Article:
int n = ((Integer) v.get(6)).intValue();

It was not important whether you chose to use 5 or 6 in the accessor.

There is no [...] notation for Vectors. Some people used elementAt() (Java 1.1) instead of the simpler get() (Java 1.2) -- no points were deducted for this choice. intValue() is a method of Integer, not a method of Vector.

Question 5.

Consider the following method and its implementation:

    public int stepAndCount (int[] a, int n) {
        return ++count;

Write out the appropriate contents of the REQUIRES, MODIFIES and EFFECTS specifications for this function (some or all may apply).

Answer: All three specifications are required for this function (Section 3.3).

REQUIRES: a[] should not be null. n should be within the range of allowed index values, 0 <= n < a.length. (The specification should NOT include the facts that the first argument is an integer array and the second an integer. This is obvious from the parameter list and is never described in a REQUIRES clause.)

MODIFIES: This specifically describes which inputs are modified by the procedure, if any are, as well as noting whether or not the object itself, this, is modified. No details should be given here; it is simply a short list. In this case a[] and this are modified.

EFFECTS: This describes the fact that it increments an internal counting variable by 1 and returns the incremented value. The procedure is underdetermined (pg. 51) because we don't know whether count is public or private or what other operations might be altering count. In addition, it describes the changes to a[]. In this case, a single element is altered by adding 1 to it.

Question 6.

Consider the following code:

    Object o = "abc";

For each of the following statements, indicate whether or not a compile-time error will occur, and for those statements that are legal at compile time, indicate whether they will return normally or by throwing an exception; if the return is normal, also indicate the result.

    boolean b = o.equals("a, b, c");
    char c = o.charAt(1);
    Object o2 = b;
    String s = o;
    String t = (String)o;
    c = t.charAt(1);
    c = t.charAt(3);

Answer: This question is identical to Exercise 2.5 on page 36 of the textbook. A little thought is required to make sense of it. A overly literal interpretation of it misses the point of the question. The lines below are numbered for discussion.

    1.  Object o = "abc";
    2.  boolean b = o.equals("a, b, c");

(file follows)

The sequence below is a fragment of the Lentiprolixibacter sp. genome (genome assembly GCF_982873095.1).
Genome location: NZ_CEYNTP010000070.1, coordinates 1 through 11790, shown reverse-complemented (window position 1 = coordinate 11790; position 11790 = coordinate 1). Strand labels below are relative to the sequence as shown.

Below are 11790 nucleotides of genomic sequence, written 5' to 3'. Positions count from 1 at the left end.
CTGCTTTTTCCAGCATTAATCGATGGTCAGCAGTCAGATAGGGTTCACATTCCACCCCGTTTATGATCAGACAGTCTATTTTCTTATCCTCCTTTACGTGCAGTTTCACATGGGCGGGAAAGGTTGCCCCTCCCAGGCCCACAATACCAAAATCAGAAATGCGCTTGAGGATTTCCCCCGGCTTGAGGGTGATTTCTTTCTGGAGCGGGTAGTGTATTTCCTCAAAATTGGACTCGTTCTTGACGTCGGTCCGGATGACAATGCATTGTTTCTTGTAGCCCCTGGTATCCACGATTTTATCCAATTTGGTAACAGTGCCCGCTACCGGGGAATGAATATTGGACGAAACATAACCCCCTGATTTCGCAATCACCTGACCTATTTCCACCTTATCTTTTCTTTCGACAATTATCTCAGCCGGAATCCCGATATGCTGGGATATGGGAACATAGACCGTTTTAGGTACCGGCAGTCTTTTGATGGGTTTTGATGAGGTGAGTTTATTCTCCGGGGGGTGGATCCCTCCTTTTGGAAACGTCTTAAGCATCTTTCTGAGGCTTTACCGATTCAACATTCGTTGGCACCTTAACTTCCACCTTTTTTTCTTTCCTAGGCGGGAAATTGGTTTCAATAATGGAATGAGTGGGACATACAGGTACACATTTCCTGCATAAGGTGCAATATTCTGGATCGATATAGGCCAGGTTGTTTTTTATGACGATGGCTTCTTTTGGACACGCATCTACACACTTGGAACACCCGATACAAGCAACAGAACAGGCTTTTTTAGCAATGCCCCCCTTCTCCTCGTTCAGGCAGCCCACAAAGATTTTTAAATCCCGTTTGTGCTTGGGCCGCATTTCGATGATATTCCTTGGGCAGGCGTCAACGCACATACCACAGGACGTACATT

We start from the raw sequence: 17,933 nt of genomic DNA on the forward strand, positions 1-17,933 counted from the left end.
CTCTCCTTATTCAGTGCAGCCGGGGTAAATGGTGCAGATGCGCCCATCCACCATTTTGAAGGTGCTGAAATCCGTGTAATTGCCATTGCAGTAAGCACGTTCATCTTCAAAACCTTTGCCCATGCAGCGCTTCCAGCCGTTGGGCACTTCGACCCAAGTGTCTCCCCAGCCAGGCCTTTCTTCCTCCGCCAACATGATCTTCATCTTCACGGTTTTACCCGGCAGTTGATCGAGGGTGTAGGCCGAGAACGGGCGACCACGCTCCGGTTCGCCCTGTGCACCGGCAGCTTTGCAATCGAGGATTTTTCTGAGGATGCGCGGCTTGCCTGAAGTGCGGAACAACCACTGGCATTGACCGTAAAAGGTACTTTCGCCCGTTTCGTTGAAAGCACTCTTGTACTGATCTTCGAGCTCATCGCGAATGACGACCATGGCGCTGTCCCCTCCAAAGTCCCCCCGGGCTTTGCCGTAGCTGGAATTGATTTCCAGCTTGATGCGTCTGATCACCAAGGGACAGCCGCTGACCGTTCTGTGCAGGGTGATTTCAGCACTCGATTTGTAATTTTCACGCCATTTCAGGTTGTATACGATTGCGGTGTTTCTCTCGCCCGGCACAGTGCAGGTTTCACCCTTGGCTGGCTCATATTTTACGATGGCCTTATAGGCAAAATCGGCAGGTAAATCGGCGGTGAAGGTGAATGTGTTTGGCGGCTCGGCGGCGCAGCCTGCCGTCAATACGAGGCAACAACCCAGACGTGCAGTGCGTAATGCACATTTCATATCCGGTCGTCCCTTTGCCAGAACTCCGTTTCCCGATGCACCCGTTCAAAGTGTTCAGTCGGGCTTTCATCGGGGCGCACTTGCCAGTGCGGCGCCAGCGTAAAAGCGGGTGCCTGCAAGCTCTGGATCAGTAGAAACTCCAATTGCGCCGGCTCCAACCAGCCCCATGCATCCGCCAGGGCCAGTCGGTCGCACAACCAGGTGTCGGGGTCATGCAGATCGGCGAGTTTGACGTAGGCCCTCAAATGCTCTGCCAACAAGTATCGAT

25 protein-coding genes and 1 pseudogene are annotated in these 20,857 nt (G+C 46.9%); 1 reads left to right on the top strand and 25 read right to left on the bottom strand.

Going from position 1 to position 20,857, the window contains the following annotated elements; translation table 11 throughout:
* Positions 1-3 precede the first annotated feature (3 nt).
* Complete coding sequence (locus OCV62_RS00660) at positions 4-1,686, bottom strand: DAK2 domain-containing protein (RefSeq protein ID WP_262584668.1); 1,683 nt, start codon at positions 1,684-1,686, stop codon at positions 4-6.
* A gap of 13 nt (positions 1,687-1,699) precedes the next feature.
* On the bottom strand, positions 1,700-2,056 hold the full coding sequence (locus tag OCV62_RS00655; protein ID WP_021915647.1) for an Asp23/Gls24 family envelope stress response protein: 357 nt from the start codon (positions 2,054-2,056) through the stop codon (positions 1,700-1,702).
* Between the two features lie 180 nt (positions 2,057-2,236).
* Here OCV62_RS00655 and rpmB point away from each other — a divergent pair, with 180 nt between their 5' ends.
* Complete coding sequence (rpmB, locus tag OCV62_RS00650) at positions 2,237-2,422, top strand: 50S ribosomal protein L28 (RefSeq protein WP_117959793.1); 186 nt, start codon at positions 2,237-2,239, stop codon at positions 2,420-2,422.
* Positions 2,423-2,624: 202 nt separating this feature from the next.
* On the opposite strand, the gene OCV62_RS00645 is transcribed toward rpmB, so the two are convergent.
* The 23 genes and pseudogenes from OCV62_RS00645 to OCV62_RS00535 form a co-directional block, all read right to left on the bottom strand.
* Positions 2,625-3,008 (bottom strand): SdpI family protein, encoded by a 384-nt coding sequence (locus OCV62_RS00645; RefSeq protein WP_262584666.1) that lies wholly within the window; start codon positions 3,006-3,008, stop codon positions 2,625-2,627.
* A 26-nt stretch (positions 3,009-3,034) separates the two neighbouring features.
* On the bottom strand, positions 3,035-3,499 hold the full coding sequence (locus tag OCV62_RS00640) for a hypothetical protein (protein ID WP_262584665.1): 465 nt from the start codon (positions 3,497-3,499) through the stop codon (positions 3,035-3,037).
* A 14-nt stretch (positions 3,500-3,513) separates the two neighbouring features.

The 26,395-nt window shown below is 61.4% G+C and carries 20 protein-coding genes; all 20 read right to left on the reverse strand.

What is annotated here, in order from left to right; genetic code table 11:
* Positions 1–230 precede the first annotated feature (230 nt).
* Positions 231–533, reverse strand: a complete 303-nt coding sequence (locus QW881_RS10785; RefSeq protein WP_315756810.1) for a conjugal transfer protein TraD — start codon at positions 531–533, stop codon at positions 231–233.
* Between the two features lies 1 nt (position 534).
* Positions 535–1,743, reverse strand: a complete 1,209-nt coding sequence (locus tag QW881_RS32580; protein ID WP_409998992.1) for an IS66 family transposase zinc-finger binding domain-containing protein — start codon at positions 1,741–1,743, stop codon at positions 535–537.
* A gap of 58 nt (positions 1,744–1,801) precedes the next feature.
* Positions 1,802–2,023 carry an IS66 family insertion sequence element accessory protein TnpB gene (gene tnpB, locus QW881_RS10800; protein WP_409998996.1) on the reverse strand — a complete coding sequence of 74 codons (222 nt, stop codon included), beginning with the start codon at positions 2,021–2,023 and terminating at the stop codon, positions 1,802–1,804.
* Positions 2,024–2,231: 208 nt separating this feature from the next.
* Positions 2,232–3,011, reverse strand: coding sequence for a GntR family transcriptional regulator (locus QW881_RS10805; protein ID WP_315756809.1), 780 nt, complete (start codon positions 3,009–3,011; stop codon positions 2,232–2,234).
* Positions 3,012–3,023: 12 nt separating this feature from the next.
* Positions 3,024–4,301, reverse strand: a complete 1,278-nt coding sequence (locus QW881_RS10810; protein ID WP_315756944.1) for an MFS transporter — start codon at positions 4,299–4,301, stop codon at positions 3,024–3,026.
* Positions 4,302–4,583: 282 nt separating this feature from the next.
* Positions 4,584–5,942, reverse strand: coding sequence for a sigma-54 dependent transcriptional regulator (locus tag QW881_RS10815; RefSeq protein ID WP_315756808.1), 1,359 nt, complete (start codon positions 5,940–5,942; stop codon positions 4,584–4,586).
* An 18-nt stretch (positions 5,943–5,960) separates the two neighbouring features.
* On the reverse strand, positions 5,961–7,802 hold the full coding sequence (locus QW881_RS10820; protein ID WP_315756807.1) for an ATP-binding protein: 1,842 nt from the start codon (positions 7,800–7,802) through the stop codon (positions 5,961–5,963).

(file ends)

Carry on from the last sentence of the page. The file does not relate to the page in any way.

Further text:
3.  char c = o.charAt(1);
    4.. Object o2 = b;
    5.  String s = o;
    6.  String t = (String)o;
    7.  c = t.charAt(1);
    8.  c = t.charAt(3);

In 1, a variable of type Object is assigned the value of a String. This is legal.

In 2, the equals() method does exist for Object, so the line will compile. Dispatching is then done according to the actual run-time type of the object, which is String. It is false for Strings that "abc" is equal to "a, b, c" so the boolean b is set to false. equals() tests two objects for equality and therefore returns only true or false, a boolean that can be assigned to the variable on the left-hand side. (There are still one or two people in the class who think that "=" is a test, not an assignment. It's much too late in the game to have this misunderstanding! Also, an assignment computes the value of the expression on the right-hand side of the statement and changes the value of the item on the left-hand-side -- it assigns the value to the variable on the left-hand side. A couple of people are still confused about this very basic aspect of the language.)

In 3, the compiler does not know the actual type of the object o. But its apparent type, what the compiler knows, is Object. Object has no charAt() method so a compile-time error occurs. Line 3 will not compile. Here is what the (Sun) compiler returns: cannot resolve symbol
symbol  : method charAt  (int)
location: class java.lang.Object
            char c = o.charAt(1);

In 4, the assignment attempts to assign a primitive type to an Object. That is not allowed in Java and causes a compile-time error. The compiler says, incompatible types
found   : boolean
required: java.lang.Object
            Object o2 = b;
In 5, another illegal assignment conversion is attempted. In this case, an attempt is made to assign a value of type Object to a String variable s (a subclass). If this were allowed then calls to methods of String might be attempted on an Object that has no such methods. So this causes a compile-time error, incompatible types
found   : java.lang.Object
required: java.lang.String
            String s = o;

A cast of the form String s = (String)o would work here, since the actual value of o is of type String.

In 6, no problems arise. o, which is a String, "abc", is cast to that type and assigned to a variable t of type String.

In 7, since t is a legitimate String, the charAt(1) function returns the character at position 1 in the String, which is 'b'. You might object that since line 3 couldn't compile, then c is undefined. But this is where you have to use a little common sense. If this were actual code then once a compile-time error occurred, none of the code would compile and the entire question would be meaningless. So it makes sense to assume that c is in fact a char variable.

In 8, the assignment is almost identical except that it is trying to access the character at position 3 in the String "abc", which only has characters at positions 0, 1 and 2. This leads to a run time error, reported as,

Exception in thread "main"
java.lang.StringIndexOutOfBoundsException: String index out of range: 3

        at java.lang.String.charAt(
        at Test.test(
        at Test.main(